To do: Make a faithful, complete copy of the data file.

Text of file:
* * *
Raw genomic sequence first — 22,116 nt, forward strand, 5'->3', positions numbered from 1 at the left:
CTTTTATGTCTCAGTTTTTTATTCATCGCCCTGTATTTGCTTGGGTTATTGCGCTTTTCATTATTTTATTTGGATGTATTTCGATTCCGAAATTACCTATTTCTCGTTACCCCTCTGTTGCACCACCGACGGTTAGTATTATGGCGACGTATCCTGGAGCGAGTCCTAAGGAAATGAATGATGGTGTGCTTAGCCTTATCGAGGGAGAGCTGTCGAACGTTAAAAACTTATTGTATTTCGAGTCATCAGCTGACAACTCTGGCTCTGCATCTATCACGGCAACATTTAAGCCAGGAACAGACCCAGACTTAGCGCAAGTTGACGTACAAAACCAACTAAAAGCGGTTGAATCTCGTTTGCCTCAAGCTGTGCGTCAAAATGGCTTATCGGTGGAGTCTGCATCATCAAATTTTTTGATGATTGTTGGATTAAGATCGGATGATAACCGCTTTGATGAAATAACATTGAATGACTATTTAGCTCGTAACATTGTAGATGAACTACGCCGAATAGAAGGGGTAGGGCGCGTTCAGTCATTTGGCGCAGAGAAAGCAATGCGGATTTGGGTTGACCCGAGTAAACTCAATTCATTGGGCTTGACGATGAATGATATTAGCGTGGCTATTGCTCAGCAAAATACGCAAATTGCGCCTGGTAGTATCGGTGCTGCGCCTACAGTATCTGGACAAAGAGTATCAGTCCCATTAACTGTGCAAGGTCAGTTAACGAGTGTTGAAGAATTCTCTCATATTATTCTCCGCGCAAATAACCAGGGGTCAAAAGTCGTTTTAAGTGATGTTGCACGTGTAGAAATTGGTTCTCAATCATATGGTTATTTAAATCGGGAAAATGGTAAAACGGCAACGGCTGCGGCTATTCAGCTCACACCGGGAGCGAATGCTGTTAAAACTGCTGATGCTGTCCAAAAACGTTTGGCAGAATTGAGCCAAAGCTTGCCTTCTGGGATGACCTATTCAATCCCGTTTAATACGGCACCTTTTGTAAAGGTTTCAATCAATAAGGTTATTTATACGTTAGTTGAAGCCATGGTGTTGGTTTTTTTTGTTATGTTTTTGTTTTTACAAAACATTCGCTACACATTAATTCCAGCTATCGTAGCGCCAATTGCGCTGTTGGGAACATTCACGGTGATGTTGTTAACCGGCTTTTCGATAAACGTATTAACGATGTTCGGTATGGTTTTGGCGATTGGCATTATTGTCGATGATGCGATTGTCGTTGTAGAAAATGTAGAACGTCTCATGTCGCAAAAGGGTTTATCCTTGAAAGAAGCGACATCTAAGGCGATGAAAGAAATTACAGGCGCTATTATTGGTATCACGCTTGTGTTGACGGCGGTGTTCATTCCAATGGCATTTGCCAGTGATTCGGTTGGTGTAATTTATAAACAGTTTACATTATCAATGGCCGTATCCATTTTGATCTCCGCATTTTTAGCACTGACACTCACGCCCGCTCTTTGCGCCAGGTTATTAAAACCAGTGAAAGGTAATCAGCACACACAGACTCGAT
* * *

Raw genomic sequence first — 22,116 nt, forward strand, 5'->3', positions numbered from 1 at the left:
CTTTTATGTCTCAGTTTTTTATTCATCGCCCTGTATTTGCTTGGGTTATTGCGCTTTTCATTATTTTATTTGGATGTATTTCGATTCCGAAATTACCTATTTCTCGTTACCCCTCTGTTGCACCACCGACGGTTAGTATTATGGCGACGTATCCTGGAGCGAGTCCTAAGGAAATGAATGATGGTGTGCTTAGCCTTATCGAGGGAGAGCTGTCGAACGTTAAAAACTTATTGTATTTCGAGTCATCAGCTGACAACTCTGGCTCTGCATCTATCACGGCAACATTTAAGCCAGGAACAGACCCAGACTTAGCGCAAGTTGACGTACAAAACCAACTAAAAGCGGTTGAATCTCGTTTGCCTCAAGCTGTGCGTCAAAATGGCTTATCGGTGGAGTCTGCATCATCAAATTTTTTGATGATTGTTGGATTAAGATCGGATGATAACCGCTTTGATGAAATAACATTGAATGACTATTTAGCTCGTAACATTGTAGATGAACTACGCCGAATAGAAGGGGTAGGGCGCGTTCAGTCATTTGGCGCAGAGAAAGCAATGCGGATTTGGGTTGACCCGAGTAAACTCAATTCATTGGGCTTGACGATGAATGATATTAGCGTGGCTATTGCTCAGCAAAATACGCAAATTGCGCCTGGTAGTATCGGTGCTGCGCCTACAGTATCTGGACAAAGAGTATCAGTCCCATTAACTGTGCAAGGTCAGTTAACGAGTGTTGAAGAATTCTCTCATATTATTCTCCGCGCAAATAACCAGGGGTCAAAAGTCGTTTTAAGTGATGTTGCACGTGTAGAAATTGGTTCTCAATCATATGGTTATTTAAATCGGGAAAATGGTAAAACGGCAACGGCTGCGGCTATTCAGCTCACACCGGGAGCGAATGCTGTTAAAACTGCTGATGCTGTCCAAAAACGTTTGGCAGAATTGAGCCAAAGCTTGCCTTCTGGGATGACCTATTCAATCCCGTTTAATACGGCACCTTTTGTAAAGGTTTCAATCAATAAGGTTATTTATACGTTAGTTGAAGCCATGGTGTTGGTTTTTTTTGTTATGTTTTTGTTTTTACAAAACATTCGCTACACATTAATTCCAGCTATCGTAGCGCCAATTGCGCTGTTGGGAACATTCACGGTGATGTTGTTAACCGGCTTTTCGATAAACGTATTAACGATGTTCGGTATGGTTTTGGCGATTGGCATTATTGTCGATGATGCGATTGTCGTTGTAGAAAATGTAGAACGTCTCATGTCGCAAAAGGGTTTATCCTTGAAAGAAGCGACATCTAAGGCGATGAAAGAAATTACAGGCGCTATTATTGGTATCACGCTTGTGTTGACGGCGGTGTTCATTCCAATGGCATTTGCCAGTGATTCGGTTGGTGTAATTTATAAACAGTTTACATTATCAATGGCCGTATCCATTTTGATCTCCGCATTTTTAGCACTGACACTCACGCCCGCTCTTTGCGCCAGGTTATTAAAACCAGTGAAAGGTAATCAGCACACACAGACTCGAT